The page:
Longtime rivals in the network server market, IBM Corp. and Sun Microsystems are in the midst of merger negotiations, according to numerous media accounts.
IBM's rumored offer to Sun of approximately US $7-8 billion would bolster Big Blue's share of the lucrative market for hardware to feed the gluttonous appetite of the growing Internet. Still, the long-term strategy for the Sun acquisition may lie as much in software as it does in hardware for IBM, as well as in reaching the hearts and minds of the software developers who create the state-of-the-art applications generating the need for evermore increasing processing power.
The IBM-Sun talks, first revealed yesterday by the Wall Street Journal, would give Sun stockholders $10 per share, ending the independence of one of Silicon Valley's most fiercely independent computer firms.
Founded in 1982 by a rag-tag cadre of young venture capitalists, engineers, and business wonks, Sun (which took its name from the Stanford University Network on which its engineers previously worked) made a big splash in the early workstation niche of the Eighties, where enterprises from manufacturers to universities needed more binary muscle than PCs could provide but less-expensive machines than those offered by companies such as (ironically) IBM. Sun even developed its own version of the Unix operating system, called Solaris, to make its minicomputers more user-friendly.
Leveraging its network-computing expertise, Sun really took off in the Nineties with a marketing campaign that was epitomized by the motto "The Network Is The Computer" as the World Wide Web exploded into economic importance. Astoundingly, Sun engineers next devised a new programming language, dubbed Java, to expedite the creation of network-based applications and then gave the language away for free, garnering an immense amount of interest (some would even say devotion) from the worldwide software development community.
During the go-go years of the Web revolution, Sun was a darling of Silicon Valley and Wall Street alike, but it was a honeymoon that had to ultimately settle for a troubled marriage. Sun soon found itself under pressure to lower its prices on mid-range computers, scaling them down in size, as competitors in the PC sector geared up the power of their low-cost machines to handle the duties of Web servers, as everyone jumped into the Internet business. Sun even had to fend off the advances of the titan of the software world, Microsoft Corp., in an epic legal battle over the use of Java that lasted years. Then the Web bubble burst, and Sun never fully recovered.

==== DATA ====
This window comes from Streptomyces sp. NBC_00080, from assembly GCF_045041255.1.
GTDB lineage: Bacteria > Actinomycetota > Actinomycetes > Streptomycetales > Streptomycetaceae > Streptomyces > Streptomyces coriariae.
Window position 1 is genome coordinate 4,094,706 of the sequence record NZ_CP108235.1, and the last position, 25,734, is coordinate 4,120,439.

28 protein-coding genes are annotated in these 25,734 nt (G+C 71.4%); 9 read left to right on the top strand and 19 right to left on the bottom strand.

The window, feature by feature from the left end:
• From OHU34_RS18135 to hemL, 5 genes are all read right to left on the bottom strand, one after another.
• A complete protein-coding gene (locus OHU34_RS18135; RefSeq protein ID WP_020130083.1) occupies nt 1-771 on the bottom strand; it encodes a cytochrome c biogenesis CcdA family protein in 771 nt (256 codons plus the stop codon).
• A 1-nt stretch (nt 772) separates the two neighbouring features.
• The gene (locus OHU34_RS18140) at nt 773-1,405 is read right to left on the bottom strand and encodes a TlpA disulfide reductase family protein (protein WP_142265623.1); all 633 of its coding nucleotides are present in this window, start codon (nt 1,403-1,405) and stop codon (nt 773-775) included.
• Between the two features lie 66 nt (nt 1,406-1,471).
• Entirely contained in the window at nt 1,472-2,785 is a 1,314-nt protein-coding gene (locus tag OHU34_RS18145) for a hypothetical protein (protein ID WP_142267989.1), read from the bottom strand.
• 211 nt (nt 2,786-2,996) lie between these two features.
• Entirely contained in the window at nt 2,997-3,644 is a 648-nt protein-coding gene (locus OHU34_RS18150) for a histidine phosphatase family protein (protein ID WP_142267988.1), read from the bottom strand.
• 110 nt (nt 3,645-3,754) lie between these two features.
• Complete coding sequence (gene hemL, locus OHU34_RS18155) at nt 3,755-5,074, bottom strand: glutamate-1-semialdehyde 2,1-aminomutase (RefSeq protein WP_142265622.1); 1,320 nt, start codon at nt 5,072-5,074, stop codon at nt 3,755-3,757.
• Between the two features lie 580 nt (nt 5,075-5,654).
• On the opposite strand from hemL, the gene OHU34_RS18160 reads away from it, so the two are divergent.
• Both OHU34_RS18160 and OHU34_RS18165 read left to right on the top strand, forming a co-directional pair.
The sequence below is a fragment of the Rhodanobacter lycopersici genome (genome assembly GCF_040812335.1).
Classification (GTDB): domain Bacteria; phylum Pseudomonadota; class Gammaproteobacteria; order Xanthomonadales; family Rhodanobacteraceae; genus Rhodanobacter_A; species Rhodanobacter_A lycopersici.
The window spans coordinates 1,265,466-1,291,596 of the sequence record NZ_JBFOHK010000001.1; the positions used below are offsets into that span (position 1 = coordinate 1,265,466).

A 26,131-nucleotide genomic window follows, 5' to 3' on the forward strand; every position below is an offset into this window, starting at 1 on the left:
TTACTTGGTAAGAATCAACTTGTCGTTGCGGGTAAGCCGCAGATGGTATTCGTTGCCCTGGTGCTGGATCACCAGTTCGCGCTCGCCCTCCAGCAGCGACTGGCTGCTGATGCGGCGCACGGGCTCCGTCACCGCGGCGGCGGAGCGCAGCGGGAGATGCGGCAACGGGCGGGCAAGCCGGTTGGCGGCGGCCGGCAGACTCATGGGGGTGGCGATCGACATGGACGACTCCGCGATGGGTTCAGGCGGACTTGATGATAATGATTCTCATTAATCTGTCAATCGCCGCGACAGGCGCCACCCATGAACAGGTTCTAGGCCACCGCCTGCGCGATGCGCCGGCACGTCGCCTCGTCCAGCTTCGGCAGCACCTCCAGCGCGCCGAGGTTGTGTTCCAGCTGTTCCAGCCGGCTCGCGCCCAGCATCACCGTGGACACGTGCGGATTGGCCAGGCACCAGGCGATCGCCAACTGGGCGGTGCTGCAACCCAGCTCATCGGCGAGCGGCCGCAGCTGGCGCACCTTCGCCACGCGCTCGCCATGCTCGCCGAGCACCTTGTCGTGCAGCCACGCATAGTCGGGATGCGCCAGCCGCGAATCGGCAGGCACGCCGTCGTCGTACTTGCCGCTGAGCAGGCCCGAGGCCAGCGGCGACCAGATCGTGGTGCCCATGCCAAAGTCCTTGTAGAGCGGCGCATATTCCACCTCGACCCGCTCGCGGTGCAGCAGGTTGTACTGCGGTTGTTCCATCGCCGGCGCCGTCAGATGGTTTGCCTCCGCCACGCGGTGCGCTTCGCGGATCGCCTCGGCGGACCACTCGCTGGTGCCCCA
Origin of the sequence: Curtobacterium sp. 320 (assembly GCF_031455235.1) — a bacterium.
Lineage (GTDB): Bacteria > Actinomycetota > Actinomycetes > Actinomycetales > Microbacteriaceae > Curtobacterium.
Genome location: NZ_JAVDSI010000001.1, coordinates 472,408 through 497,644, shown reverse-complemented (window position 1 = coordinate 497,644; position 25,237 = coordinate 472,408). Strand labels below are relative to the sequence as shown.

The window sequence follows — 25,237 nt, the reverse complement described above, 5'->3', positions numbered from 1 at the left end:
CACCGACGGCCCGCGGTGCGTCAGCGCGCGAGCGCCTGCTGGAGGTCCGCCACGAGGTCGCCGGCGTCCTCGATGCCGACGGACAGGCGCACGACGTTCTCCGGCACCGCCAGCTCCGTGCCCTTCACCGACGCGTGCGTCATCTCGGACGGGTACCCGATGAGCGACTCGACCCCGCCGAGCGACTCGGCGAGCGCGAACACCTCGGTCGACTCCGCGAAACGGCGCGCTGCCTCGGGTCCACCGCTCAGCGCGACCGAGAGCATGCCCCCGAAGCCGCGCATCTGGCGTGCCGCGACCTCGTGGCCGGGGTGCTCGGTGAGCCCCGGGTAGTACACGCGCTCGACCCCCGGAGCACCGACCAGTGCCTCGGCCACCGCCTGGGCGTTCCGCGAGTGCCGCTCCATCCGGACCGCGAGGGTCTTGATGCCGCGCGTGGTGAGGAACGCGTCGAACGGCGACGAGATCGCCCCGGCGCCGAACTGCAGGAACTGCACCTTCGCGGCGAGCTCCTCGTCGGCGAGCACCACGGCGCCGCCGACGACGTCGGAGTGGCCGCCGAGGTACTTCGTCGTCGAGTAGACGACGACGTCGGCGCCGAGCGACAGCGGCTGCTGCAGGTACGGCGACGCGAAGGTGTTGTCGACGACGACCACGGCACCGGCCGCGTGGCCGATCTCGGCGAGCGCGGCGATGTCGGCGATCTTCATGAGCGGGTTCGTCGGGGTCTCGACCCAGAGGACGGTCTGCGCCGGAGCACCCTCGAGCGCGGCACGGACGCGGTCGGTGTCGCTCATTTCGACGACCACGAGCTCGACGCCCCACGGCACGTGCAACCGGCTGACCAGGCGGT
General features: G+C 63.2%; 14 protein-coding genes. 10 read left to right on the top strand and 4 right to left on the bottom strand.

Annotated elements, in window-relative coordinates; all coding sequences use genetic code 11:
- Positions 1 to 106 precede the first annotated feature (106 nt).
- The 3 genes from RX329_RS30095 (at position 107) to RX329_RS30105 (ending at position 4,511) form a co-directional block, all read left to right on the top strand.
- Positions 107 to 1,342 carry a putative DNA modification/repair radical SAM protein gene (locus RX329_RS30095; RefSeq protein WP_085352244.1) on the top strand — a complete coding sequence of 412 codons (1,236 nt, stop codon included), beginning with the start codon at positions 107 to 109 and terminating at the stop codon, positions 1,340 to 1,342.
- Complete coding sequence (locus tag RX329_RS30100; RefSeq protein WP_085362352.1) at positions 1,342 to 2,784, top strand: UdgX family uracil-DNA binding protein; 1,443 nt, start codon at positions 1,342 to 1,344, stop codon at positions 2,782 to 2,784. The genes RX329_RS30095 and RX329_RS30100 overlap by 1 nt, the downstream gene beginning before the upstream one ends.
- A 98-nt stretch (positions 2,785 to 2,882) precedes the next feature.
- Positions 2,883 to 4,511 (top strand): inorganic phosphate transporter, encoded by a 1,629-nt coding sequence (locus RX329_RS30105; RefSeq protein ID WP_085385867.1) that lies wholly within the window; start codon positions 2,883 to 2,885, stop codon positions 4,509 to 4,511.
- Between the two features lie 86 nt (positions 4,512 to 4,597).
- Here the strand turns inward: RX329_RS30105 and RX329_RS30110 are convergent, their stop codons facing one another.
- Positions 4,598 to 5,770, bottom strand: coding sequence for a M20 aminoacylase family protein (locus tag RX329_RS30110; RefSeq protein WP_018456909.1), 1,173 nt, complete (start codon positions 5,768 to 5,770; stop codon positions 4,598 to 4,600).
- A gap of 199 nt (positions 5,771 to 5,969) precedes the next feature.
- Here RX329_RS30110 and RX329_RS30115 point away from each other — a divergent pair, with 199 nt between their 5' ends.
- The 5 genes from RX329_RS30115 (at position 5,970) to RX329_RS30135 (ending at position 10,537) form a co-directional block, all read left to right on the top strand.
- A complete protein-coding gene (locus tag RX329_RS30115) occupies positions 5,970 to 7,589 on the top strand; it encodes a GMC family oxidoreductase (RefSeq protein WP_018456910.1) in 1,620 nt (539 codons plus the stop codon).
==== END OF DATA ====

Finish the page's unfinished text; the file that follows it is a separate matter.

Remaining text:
As an article in yesterday's New York Times rightly points out, Sun continues to be a major player in the lucrative area of data-center equipment, but the company has been in financial difficulty for years and has recently been looking for an alliance with a large corporate parent.
A deal with IBM would bring a rainbow of synergies to the two firm's families. Sun's fluid architectural skills and maverick research-and-development philosophy would bring an injection of West Coast zest to Big Blue's tradition-crusted management of innovation and product development. After cutting away overlapping technology, IBM would be able to promote an end-to-end line of server products capable of meeting the needs of providers from boutique outfits to massive enterprise data centers. Moreover, IBM was one of the first firms to embrace the possibilities of Java and became Sun's biggest champion in keeping the language as "pure" as possible in its fight with Microsoft, even encouraging its progress toward an "open" source-code model. As unofficial partners, Sun and IBM have devoted more software engineering brainpower to Java over the years than the rest of the computer industry combined.
Yet, it is in the potential of data-center services where an IBM-Sun coupling could yield the most profitable outcome. As a news analysis yesterday from Dow Jones pinpoints, the biggest names in computing have embarked on a looming war for the future business of corporate information technology needs. The latest sensation in this sector is known as "cloud computing," where enormous numbers of machines process shared commands via network protocols to deliver services to end users. Cloud computing depends on both scalable hardware and software to become "virtual" resources, and this is where Sun's engineering savvy and developer following could provide IBM with an unmatchable advantage.
Sun claims to have over one million dedicated independent Java developers, who stand at the forefront of creating next-generation applications that will employ the cloud-computing concept. Those applications, ranging from cellphone services to design engineering tools, will fuel the rush to the leasing of data-center resources when economic conditions rebound globally.
It's a long-term strategy that could position IBM ideally to dominate the future of computing (once again), as well as finally give Sun's engineering virtuosos a sound and stable home to continue pursuing genius.
[For more on the coming data-center war, please see Tech Titans Building Boom by Randy H. Katz in the February issue of IEEE Spectrum.]
The author is a former Dalang of Gamelan, the world's first Web site devoted to the Java programming language.